I think everyone must know someone who can eat anything. They wear it as self-righteous armour and enjoy a not-too-subtle roll of the eyes when you say you don’t like something. I’m afraid to say, I am that person. That is, until the tuna pasta incident.
Work lunches, or food on the go, has been an issue of mine for years, and I’m sure for most other people too.
When you’re working for little pay (or, worse, in an unpaid internship) money is so tight you have to make do with a soggy homemade sandwich, on bread which might have previously been frozen if you’re anything like me.
For this one tragic lunch I bought the cheapest tin of tuna I could find in a supermarket. Once the tin was opened I should have been put off by the appearance alone. It was deep brown, fluffy and mashed together, looking more like dirty carpet than flaked fish. Not wanting to waste the 60p I thought, ‘It’ll probably taste fine with pasta and mayonnaise.’ How wrong I was. The pasta was congealed, the brown tuna stringy and dry, and the taste was pungent and identical to cat food. Many people will say tuna already tastes like cat-food – no, my friends, normal tuna is edible. This definitely wasn’t.
Packed lunches will never get the respect they need. (It is the second most important meal of the day after all). Who really wants to get up half an hour early to cook pasta, chop sweet potato, prepare quinoa? My university lunches were attempts at gourmet – pasta with green beans (one of my more desperate endeavors towards my 5-a-day), strips of courgette with pesto (before spiralising was a thing), and limp sandwiches with cheese and stale tomato. Just recalling these meals is reminding me of the unpleasant taste and smell of clingfilm. No one should be bored, let alone repulsed, when they eat.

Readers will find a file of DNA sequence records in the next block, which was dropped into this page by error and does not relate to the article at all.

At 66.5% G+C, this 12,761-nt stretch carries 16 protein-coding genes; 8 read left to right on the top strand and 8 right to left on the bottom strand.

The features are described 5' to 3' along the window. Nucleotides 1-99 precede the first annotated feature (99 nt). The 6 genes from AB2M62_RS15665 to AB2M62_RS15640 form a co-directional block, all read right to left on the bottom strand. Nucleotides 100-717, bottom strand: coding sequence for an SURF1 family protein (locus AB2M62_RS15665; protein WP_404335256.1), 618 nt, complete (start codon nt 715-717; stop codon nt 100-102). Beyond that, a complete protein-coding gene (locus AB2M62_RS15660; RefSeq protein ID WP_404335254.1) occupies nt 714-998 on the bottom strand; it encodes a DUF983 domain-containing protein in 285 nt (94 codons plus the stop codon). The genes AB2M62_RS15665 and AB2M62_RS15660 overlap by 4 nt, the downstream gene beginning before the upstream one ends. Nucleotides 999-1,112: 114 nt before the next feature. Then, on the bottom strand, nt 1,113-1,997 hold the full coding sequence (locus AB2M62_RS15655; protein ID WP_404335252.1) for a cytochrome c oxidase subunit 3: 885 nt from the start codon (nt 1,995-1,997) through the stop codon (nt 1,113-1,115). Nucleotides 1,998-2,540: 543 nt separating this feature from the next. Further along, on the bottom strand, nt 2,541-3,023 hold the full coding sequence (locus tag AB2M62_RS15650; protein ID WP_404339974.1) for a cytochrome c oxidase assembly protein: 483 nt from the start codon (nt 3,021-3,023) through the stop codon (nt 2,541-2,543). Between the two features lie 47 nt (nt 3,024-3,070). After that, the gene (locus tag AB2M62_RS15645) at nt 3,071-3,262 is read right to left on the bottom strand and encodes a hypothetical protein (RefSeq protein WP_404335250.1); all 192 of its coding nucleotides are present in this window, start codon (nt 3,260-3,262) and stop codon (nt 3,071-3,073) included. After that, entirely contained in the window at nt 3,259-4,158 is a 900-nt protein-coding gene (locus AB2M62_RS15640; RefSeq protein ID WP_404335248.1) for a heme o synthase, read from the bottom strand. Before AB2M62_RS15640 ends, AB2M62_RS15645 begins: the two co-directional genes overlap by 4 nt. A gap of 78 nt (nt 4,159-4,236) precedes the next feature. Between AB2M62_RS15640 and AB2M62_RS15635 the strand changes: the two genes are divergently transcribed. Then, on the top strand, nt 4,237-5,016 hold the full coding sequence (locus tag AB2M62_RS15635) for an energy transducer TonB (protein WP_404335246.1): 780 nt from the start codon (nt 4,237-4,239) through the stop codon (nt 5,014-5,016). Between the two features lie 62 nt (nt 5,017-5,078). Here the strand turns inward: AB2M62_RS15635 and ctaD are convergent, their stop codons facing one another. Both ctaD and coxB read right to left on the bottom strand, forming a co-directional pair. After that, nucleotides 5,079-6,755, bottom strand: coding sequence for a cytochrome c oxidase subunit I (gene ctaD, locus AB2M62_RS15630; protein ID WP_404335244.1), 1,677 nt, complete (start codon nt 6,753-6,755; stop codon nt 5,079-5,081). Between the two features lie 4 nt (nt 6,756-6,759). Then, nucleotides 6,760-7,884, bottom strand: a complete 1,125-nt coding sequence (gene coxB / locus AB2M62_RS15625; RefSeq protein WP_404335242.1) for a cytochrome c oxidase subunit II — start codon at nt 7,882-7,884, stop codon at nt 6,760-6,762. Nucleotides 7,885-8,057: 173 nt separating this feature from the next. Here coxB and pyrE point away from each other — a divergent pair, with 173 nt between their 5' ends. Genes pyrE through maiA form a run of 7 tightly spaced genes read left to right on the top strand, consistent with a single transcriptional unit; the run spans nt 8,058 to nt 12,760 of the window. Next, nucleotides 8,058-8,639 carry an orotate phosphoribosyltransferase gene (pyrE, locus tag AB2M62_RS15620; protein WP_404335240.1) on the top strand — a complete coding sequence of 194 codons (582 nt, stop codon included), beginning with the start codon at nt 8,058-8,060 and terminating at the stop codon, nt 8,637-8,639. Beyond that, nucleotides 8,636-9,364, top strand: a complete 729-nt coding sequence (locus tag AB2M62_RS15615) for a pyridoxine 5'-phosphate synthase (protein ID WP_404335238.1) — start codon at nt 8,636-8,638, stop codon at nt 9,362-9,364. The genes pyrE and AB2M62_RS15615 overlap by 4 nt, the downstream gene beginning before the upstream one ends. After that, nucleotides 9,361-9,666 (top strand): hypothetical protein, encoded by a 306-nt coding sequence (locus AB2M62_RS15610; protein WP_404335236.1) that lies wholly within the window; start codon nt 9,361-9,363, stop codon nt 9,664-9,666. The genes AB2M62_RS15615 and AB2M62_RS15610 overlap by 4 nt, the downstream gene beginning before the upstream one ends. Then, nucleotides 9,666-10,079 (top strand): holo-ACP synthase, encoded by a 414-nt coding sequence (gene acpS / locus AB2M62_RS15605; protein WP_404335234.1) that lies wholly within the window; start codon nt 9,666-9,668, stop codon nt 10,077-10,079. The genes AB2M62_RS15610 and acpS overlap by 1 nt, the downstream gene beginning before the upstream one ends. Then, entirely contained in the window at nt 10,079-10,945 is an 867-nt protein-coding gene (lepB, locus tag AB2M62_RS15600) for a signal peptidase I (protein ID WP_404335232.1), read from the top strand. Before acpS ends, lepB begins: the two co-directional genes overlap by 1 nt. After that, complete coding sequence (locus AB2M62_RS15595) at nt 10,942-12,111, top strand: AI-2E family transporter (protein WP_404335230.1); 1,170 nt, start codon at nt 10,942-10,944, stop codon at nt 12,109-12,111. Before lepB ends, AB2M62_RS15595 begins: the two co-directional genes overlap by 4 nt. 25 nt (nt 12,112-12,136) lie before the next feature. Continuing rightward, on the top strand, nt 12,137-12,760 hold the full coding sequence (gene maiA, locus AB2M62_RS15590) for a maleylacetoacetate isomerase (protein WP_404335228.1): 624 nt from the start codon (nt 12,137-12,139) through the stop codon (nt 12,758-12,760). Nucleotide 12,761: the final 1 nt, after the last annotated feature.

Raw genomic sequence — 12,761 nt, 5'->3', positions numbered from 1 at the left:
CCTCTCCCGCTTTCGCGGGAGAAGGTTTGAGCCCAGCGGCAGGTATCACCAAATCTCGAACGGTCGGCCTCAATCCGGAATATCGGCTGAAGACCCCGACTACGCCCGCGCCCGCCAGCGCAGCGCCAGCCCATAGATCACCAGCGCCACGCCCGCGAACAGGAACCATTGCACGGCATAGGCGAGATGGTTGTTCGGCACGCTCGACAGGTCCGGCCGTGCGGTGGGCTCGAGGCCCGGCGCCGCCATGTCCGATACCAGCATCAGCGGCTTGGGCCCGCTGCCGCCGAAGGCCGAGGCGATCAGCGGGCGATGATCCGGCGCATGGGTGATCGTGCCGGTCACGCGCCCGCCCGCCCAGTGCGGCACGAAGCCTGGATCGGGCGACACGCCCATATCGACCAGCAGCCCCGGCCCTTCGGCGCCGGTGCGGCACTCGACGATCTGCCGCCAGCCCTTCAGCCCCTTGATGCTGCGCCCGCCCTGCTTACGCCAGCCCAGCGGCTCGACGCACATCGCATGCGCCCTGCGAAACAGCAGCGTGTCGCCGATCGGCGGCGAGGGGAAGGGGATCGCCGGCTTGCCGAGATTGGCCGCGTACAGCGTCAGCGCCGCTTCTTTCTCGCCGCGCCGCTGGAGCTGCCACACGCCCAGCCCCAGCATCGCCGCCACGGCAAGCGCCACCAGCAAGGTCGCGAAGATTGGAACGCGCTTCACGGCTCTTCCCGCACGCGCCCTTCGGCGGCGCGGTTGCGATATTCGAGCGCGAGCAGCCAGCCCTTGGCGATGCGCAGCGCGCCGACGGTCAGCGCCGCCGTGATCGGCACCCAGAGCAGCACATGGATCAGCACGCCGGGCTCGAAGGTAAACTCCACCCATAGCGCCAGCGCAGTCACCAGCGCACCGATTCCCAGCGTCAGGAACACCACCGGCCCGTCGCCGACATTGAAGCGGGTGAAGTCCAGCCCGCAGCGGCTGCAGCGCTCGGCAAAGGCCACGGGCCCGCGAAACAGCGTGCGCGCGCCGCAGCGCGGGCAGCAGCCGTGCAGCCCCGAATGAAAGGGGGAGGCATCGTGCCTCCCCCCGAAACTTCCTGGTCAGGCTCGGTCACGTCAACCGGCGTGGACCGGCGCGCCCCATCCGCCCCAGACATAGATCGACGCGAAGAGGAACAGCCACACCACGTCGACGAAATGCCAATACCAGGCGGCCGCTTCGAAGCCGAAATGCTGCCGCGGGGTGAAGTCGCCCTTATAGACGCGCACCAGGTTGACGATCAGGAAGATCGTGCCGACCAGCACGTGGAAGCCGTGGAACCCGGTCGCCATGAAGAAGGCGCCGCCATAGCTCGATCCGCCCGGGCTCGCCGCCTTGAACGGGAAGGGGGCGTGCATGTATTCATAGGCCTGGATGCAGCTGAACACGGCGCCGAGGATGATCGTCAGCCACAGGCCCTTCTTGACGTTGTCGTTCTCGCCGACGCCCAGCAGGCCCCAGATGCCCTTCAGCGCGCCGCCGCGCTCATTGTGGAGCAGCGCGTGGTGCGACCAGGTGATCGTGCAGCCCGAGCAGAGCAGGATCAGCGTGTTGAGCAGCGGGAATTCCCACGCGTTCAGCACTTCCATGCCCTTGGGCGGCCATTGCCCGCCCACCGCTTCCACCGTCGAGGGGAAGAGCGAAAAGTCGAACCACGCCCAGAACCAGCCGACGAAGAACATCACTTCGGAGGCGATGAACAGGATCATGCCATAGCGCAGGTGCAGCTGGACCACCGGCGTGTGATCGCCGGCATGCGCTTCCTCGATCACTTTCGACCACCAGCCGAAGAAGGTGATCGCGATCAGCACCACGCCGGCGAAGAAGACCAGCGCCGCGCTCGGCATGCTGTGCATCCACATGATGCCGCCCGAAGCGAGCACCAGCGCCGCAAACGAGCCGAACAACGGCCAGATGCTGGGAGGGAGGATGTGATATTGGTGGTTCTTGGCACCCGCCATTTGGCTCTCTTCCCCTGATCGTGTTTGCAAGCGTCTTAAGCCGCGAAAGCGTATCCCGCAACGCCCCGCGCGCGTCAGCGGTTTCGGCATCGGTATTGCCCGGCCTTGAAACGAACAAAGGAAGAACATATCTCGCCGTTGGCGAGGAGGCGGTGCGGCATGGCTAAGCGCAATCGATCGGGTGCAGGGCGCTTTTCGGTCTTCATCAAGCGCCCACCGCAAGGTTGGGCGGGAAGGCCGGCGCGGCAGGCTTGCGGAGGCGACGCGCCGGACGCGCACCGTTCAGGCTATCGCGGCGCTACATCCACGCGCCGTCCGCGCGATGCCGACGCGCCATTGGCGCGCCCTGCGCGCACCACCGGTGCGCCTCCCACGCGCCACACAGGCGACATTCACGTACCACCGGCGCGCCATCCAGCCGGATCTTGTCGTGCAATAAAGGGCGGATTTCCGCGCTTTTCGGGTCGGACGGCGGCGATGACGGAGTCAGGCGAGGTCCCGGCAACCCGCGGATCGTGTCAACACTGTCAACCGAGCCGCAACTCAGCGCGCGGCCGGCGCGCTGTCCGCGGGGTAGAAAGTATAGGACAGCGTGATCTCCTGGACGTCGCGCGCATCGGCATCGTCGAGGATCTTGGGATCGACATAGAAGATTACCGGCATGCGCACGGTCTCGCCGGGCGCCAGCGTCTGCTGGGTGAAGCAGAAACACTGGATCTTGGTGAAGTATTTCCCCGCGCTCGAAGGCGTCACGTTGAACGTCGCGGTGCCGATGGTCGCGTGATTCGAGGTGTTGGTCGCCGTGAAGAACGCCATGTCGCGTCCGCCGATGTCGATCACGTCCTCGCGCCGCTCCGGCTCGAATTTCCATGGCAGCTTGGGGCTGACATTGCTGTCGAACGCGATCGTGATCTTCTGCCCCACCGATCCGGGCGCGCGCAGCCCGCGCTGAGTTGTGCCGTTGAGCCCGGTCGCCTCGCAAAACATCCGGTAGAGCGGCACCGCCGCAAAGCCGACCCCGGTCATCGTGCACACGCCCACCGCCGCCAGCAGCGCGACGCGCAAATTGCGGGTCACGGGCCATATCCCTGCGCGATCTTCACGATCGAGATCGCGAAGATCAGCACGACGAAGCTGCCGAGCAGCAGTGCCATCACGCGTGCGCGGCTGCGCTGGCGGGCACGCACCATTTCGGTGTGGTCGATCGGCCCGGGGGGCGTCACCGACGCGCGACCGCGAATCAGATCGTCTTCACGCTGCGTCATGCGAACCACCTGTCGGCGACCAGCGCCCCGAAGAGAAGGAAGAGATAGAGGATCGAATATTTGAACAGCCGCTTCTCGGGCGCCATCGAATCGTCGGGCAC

There are so many recipes online for delicious and nutritious meals on the go but do many people actually use them? Buzzfeed’s 27 Awesome Easy Lunches epitomises the issue. Each meal looks scrumptious – my mouth is genuinely watering at the thought of wheat berry salad with blood oranges and feta, although I did have to look up what a wheat berry is – but at 7am are you about to spend 30 minutes cooking high maintenance grains? Also, most people who take lunches to work are trying to save money, therefore a long list of specialist ingredients for merely a dressing is never going to encourage enthusiasm.
In order to have a tasty lunch do we have to cook something the night before when all we really want to do is relax? I suppose the best solution is to cook an extra portion of dinner the night before and take it for lunch the next day. Mornings are early enough as they are without constructing an elaborate sandwich. Instead just take the plastic tub of curry or chilli from the fridge and out you skip. The other option is cook up a batch of goodies, maybe some wheat berry, every Sunday, freeze it in portions and then you have a selection for the whole week, like a free pick ‘n’ mix stall.
However, if on Sunday night the idea of cooking five lunches has no appeal, for which no one would blame you, make something effortless the next morning. My lunch today was noodles, cooked in 3 minutes. I served these with pak choi stir fried in garlic, ginger, chilli and spring onion, before adding soy sauce with a little sugar which bubbled away rather seductively before dolloping into a plastic tub. Store cupboard essentials!
Lunches need work but in the meantime put away that boring ham sandwich and don’t buy that 60p tin of tuna! If you like food you deserve better.